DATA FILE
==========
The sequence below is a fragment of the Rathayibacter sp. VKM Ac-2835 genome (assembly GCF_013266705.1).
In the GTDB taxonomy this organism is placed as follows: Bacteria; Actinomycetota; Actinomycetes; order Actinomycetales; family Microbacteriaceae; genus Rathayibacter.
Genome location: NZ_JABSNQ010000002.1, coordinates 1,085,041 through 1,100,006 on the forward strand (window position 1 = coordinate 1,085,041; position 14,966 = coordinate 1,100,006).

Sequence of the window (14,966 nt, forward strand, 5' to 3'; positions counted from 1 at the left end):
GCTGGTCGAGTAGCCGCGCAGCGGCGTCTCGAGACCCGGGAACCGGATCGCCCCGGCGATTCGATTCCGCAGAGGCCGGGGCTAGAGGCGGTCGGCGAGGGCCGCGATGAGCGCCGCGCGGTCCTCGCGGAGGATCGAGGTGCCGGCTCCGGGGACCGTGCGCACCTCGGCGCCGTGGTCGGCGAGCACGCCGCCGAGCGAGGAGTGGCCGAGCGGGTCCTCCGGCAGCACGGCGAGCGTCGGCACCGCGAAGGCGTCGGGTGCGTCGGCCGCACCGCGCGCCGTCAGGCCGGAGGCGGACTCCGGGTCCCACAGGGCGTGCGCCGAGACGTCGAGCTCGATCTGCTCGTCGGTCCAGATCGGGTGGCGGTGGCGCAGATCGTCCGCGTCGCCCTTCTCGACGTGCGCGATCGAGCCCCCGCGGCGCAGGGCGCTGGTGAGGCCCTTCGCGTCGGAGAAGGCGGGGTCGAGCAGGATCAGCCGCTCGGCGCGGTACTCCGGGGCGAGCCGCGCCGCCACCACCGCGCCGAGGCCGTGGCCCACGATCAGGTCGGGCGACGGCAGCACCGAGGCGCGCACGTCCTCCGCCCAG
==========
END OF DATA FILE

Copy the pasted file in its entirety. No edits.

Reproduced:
The sequence below is a fragment of the Rathayibacter sp. VKM Ac-2835 genome (assembly GCF_013266705.1).
In the GTDB taxonomy this organism is placed as follows: Bacteria; Actinomycetota; Actinomycetes; order Actinomycetales; family Microbacteriaceae; genus Rathayibacter.
Genome location: NZ_JABSNQ010000002.1, coordinates 1,085,041 through 1,100,006 on the forward strand (window position 1 = coordinate 1,085,041; position 14,966 = coordinate 1,100,006).

Sequence of the window (14,966 nt, forward strand, 5' to 3'; positions counted from 1 at the left end):
GCTGGTCGAGTAGCCGCGCAGCGGCGTCTCGAGACCCGGGAACCGGATCGCCCCGGCGATTCGATTCCGCAGAGGCCGGGGCTAGAGGCGGTCGGCGAGGGCCGCGATGAGCGCCGCGCGGTCCTCGCGGAGGATCGAGGTGCCGGCTCCGGGGACCGTGCGCACCTCGGCGCCGTGGTCGGCGAGCACGCCGCCGAGCGAGGAGTGGCCGAGCGGGTCCTCCGGCAGCACGGCGAGCGTCGGCACCGCGAAGGCGTCGGGTGCGTCGGCCGCACCGCGCGCCGTCAGGCCGGAGGCGGACTCCGGGTCCCACAGGGCGTGCGCCGAGACGTCGAGCTCGATCTGCTCGTCGGTCCAGATCGGGTGGCGGTGGCGCAGATCGTCCGCGTCGCCCTTCTCGACGTGCGCGATCGAGCCCCCGCGGCGCAGGGCGCTGGTGAGGCCCTTCGCGTCGGAGAAGGCGGGGTCGAGCAGGATCAGCCGCTCGGCGCGGTACTCCGGGGCGAGCCGCGCCGCCACCACCGCGCCGAGGCCGTGGCCCACGATCAGGTCGGGCGACGGCAGCACCGAGGCGCGCACGTCCTCCGCCCAG